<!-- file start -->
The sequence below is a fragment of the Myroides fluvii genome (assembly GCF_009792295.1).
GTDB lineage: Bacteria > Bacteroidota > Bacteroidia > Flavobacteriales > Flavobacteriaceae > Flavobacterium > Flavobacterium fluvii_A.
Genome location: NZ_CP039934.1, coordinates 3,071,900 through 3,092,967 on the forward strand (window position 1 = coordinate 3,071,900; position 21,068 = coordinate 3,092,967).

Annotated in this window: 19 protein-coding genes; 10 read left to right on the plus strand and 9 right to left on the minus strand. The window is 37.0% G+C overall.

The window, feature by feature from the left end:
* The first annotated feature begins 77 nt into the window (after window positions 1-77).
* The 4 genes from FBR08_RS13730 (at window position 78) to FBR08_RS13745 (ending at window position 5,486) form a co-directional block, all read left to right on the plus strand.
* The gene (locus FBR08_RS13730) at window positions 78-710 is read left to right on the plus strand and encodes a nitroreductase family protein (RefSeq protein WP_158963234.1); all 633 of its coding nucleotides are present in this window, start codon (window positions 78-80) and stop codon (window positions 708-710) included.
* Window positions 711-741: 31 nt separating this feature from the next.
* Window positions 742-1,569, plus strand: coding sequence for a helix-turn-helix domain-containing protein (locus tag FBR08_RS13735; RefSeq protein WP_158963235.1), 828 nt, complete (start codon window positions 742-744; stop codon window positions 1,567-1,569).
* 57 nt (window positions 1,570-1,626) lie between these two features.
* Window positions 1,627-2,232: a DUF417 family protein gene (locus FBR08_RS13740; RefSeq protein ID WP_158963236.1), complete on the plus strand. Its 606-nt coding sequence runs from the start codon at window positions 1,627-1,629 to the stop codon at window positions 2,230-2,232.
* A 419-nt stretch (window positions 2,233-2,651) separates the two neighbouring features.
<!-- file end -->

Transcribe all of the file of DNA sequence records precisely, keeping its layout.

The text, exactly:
The sequence below is a fragment of the Myroides fluvii genome (assembly GCF_009792295.1).
GTDB lineage: Bacteria > Bacteroidota > Bacteroidia > Flavobacteriales > Flavobacteriaceae > Flavobacterium > Flavobacterium fluvii_A.
Genome location: NZ_CP039934.1, coordinates 3,071,900 through 3,092,967 on the forward strand (window position 1 = coordinate 3,071,900; position 21,068 = coordinate 3,092,967).

Annotated in this window: 19 protein-coding genes; 10 read left to right on the plus strand and 9 right to left on the minus strand. The window is 37.0% G+C overall.

The window, feature by feature from the left end:
* The first annotated feature begins 77 nt into the window (after window positions 1-77).
* The 4 genes from FBR08_RS13730 (at window position 78) to FBR08_RS13745 (ending at window position 5,486) form a co-directional block, all read left to right on the plus strand.
* The gene (locus FBR08_RS13730) at window positions 78-710 is read left to right on the plus strand and encodes a nitroreductase family protein (RefSeq protein WP_158963234.1); all 633 of its coding nucleotides are present in this window, start codon (window positions 78-80) and stop codon (window positions 708-710) included.
* Window positions 711-741: 31 nt separating this feature from the next.
* Window positions 742-1,569, plus strand: coding sequence for a helix-turn-helix domain-containing protein (locus tag FBR08_RS13735; RefSeq protein WP_158963235.1), 828 nt, complete (start codon window positions 742-744; stop codon window positions 1,567-1,569).
* 57 nt (window positions 1,570-1,626) lie between these two features.
* Window positions 1,627-2,232: a DUF417 family protein gene (locus FBR08_RS13740; RefSeq protein ID WP_158963236.1), complete on the plus strand. Its 606-nt coding sequence runs from the start codon at window positions 1,627-1,629 to the stop codon at window positions 2,230-2,232.
* A 419-nt stretch (window positions 2,233-2,651) separates the two neighbouring features.